Wednesday, June 08, 2022

Melanie Dool’s gardening column in association with Orchardstown Garden Centre


THERE are an abundance of flowers out during the months of May and June and if you become distracted you might miss some outstanding displays. That is one of the reasons why garden shows are staged in late spring as the choice is huge and that is the problem of what to choose for your garden.


Common link

Some people turn their noses up at the thought of planting a common well-known plant into their garden and, yet, many of them give so much value that it is daft to exclude them for that reason. I will list some of those plants now and will add some information in brackets so you can decide for yourself – Ceanothus (E*= Evergreen – mostly planted as a wall shrub with blue flowers), Cotoneaster (white flowers followed by red berries, E as in Franchettii type), Choisya (E. Fragrant Mexican orange blossom – Aztec Pearl & Sundance), Crataegus (Small hawthorn tree), Buddleia (Butterfly bush attractive for butterflies – Globosa has scented orange ball flowers), Broom (Cytisus), Laburnum (Golden rain flowers on small tree), Kerria (double yellow flowers), Philadelphus (Mock Orange – scented white flowers), Syringa (lilac – cottage garden shrub), Sorbus (rowan or mountain ash – small tree with white flowers followed by red or other coloured berries) and Weigela (shade of pink flowers – florida variegata – Silver variegated leaves, and Alexandra – Copper purple leaves).


Fancy pants  

Some plants are quite outstanding and still not that common so, in our mild climate in this corner of Ireland they are worth considering and include – Azara (E. Fragrant vanilla flowers), Davidia (handkerchief tree with conspicuous white drooping flowers), Cornus kousa or florida (White or pink flowers and good autumn colours), Crinodendron (E. Chinese lantern, a small tree with red, pink or white flowers), Cytisus battandieri (E. golden yellow pineapple scented flowers and grey velvety leaves), Exochorda macrantha (pure white flowers in profusion), Magnolia (Small tree like shrub with shades of pink or white flowers) and Rhododendron including Azalea (E. in a wide range of colours).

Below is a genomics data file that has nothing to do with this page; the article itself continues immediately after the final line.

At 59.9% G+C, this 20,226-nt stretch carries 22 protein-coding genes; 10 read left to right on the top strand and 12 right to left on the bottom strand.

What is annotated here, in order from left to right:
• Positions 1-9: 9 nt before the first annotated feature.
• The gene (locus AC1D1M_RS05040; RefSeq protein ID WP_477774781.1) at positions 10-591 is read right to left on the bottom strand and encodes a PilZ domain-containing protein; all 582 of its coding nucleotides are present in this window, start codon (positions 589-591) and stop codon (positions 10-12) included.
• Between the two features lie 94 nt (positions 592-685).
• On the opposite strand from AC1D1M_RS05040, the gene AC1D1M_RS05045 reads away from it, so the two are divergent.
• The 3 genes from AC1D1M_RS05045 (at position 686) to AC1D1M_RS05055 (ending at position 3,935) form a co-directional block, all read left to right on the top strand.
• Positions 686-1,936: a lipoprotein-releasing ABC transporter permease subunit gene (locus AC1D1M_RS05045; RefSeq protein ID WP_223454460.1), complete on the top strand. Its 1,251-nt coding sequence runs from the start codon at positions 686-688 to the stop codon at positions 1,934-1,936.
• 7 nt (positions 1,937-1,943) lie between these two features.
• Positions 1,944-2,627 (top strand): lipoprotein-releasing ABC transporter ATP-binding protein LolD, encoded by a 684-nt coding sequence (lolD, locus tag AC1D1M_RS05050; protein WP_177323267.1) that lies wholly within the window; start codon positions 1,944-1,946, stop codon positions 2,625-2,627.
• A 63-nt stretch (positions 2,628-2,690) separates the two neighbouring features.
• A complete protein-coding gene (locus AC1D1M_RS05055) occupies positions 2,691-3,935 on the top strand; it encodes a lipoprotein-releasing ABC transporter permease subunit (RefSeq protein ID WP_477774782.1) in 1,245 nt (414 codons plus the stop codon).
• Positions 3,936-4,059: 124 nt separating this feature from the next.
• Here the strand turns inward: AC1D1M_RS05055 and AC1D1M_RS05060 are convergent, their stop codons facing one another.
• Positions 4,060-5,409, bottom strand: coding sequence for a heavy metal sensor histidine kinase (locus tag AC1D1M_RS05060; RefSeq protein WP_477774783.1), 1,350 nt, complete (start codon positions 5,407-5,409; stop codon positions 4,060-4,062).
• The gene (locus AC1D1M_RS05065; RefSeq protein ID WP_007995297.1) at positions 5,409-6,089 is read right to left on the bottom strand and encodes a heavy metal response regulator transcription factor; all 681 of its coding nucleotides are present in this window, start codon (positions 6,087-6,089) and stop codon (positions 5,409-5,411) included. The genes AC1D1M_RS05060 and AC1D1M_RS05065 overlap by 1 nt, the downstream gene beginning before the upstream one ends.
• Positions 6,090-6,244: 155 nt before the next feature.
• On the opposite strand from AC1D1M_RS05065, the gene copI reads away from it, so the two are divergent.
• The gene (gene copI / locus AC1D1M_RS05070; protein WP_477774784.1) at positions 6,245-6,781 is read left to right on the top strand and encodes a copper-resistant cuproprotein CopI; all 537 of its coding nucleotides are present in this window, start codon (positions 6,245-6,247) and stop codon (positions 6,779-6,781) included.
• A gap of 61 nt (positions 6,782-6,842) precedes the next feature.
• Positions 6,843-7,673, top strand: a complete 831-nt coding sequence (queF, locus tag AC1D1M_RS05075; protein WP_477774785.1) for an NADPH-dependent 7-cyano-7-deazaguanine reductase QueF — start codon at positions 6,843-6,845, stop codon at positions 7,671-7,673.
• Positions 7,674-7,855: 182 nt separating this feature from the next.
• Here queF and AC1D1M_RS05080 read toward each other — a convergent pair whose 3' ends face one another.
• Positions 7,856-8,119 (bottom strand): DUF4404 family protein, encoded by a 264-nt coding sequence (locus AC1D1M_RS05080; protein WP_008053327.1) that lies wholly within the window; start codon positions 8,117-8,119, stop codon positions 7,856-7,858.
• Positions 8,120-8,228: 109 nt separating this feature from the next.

Instead of planting the one season flowering annuals why not include perennials which flower each year and die down in the winter only to reappear the following spring to start the growing process again. There are many favourites and the early flowering types include – Lily of the Valley (white scented flowers), Dicentra (Bleeding heart – locket shaped pink flowers), Euphorbia wulfenii Ascot Rainbow (green yellow flowers on attractive foliage), Primula (candelabra types in many colours for moist conditions), Nepeta (Blue flowering catmint especially Cats Pajamas type).


Instant impact

I always advocate including a wide mixture of plants in your garden that will give you something of interest at any time of the year. If you depend on one section of plants to the exclusion of others you will inevitability have times where there is no colour. In addition, for many reasons I do not plant a large range of summer flowers but I do concentrate these around the house near the entrance leading to the front door and again in the patio area where I have some window boxes and containers scattered around. These I fill with plants close together using a wide range of varieties and colours so they look already established after planting.



It is a busy time for planting flowers and vegetables and when finished we water them in so they have contact with the surrounding soil.  This is especially important during warm and sunny weather as otherwise plants will just burn up. Give a final mound up to potatoes and be ready to give a protective spray against blight but the early varieties might not need this as they are almost ready to harvest. Water strawberries at least once a week to help swell the fruit and do protect from birds at the first sign of a ripening berry.

If you have any queries or comments you are welcome to share them with me on 051-384273 or [email protected] and if of general interest I will include it in a future article.

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By Melanie Dool
Contact Newsdesk: 051 874951

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